"Today's decision, along with the court's decision to overturn Chevron, is an assault on the separation of powers under the Constitution," Sen. Elizabeth Warren (D-Mass.) said in response to the court's ruling in Corner Post Inc. v. Board of Governors of the Federal Reserve System.

"An extremist Supreme Court stacked by Donald Trump has snatched power away from an elected Congress and handed lawmaking power over to a few far-right unelected judges," Warren added. "This Supreme Court is undermining the foundations of our democracy; Congress must restore balance by adding more justices to the court."

The Supreme Court's recent flurry of rulings has already thrown existing cases into chaos and opened the floodgates to new corporate-backed lawsuits against longstanding federal regulations.

The Washington Postreported Sunday that "mere hours after the Supreme Court sharply curbed the power of federal agencies" by scrapping the Chevron doctrine, "conservatives and corporate lobbyists began plotting how to harness the favorable ruling in a redoubled quest to whittle down climate, finance, health, labor, and technology regulations in Washington."

"The National Association of Manufacturers, a lobbying group whose board of directors includes top executives from Dow, Caterpillar, ExxonMobil, and Johnson & Johnson, specifically called attention to what it described as regulatory overreach at the [Securities and Exchange Commission] and the Environmental Protection Agency," the Post noted.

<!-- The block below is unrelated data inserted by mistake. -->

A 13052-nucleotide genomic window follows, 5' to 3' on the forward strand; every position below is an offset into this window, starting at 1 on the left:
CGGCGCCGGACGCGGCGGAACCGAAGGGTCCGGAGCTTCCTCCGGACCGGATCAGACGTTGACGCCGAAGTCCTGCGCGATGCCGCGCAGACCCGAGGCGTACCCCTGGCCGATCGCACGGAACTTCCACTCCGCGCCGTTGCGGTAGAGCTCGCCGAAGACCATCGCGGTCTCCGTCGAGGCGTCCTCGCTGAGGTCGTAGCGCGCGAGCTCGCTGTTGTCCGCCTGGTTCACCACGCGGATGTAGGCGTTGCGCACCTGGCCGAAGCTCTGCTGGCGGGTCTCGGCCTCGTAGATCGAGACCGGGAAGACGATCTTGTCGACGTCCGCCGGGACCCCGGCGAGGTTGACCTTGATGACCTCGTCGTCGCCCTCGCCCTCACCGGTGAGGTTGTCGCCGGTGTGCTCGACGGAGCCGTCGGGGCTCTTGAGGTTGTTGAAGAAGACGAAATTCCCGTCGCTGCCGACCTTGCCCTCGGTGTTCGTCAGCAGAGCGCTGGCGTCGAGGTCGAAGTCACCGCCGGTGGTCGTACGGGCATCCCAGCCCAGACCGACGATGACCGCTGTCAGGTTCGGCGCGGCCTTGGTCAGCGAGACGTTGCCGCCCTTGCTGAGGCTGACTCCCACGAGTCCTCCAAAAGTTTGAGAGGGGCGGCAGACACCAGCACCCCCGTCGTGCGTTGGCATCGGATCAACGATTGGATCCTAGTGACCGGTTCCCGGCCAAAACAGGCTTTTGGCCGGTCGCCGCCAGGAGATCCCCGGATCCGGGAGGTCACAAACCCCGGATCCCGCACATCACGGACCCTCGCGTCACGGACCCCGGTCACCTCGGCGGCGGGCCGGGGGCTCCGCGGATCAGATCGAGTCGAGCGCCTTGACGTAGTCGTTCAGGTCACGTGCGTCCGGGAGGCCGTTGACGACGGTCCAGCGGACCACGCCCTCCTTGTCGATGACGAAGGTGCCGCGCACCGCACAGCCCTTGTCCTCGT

The U.S. Chamber of Commerce, the nation's largest corporate lobbying organization, and the American Petroleum Institute were also among the big business groups applauding the fall of Chevron, fueling calls for Congress to codify the doctrine into federal law.

The American Prospect's Hassan Ali Kanu wrote Tuesday that the high court's latest term has "demonstrated how lacking our system is in terms of safeguards that can prevent or correct the Supreme Court when it oversteps its authority or engages in unjustified exercises of power."

"President Joe Biden's commission to explore Supreme Court reform produced a number of viable and sensible options," Kanu continued. "Congress could curtail or end judicial review, the power the court aggregated to itself to exclusively interpret the Constitution."

"Even more modest proposals could further democratize the Court and judiciary, like prohibiting them from declining to apply laws passed by Congress unless they have at least a supermajority vote; or implementing sortition, random assignment, and rotation into the process of appointing or assigning judges to the Supreme Court," he added. "At this point, when a six-member majority is literally declaring a former president who appointed three of them to be functionally above the law, against all prevailing opinion, scholarship, analysis, and experience, the case for court reform couldn't be clearer."